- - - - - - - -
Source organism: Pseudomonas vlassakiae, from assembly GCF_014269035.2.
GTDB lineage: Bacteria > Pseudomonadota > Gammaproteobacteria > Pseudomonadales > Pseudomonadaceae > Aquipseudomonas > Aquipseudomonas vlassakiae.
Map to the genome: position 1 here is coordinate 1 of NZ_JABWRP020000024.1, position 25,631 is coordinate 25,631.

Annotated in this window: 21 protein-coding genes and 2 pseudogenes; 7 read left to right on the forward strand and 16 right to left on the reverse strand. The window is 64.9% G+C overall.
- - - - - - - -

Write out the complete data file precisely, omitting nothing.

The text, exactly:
Source organism: Pseudomonas vlassakiae, from assembly GCF_014269035.2.
GTDB lineage: Bacteria > Pseudomonadota > Gammaproteobacteria > Pseudomonadales > Pseudomonadaceae > Aquipseudomonas > Aquipseudomonas vlassakiae.
Map to the genome: position 1 here is coordinate 1 of NZ_JABWRP020000024.1, position 25,631 is coordinate 25,631.

Annotated in this window: 21 protein-coding genes and 2 pseudogenes; 7 read left to right on the forward strand and 16 right to left on the reverse strand. The window is 64.9% G+C overall.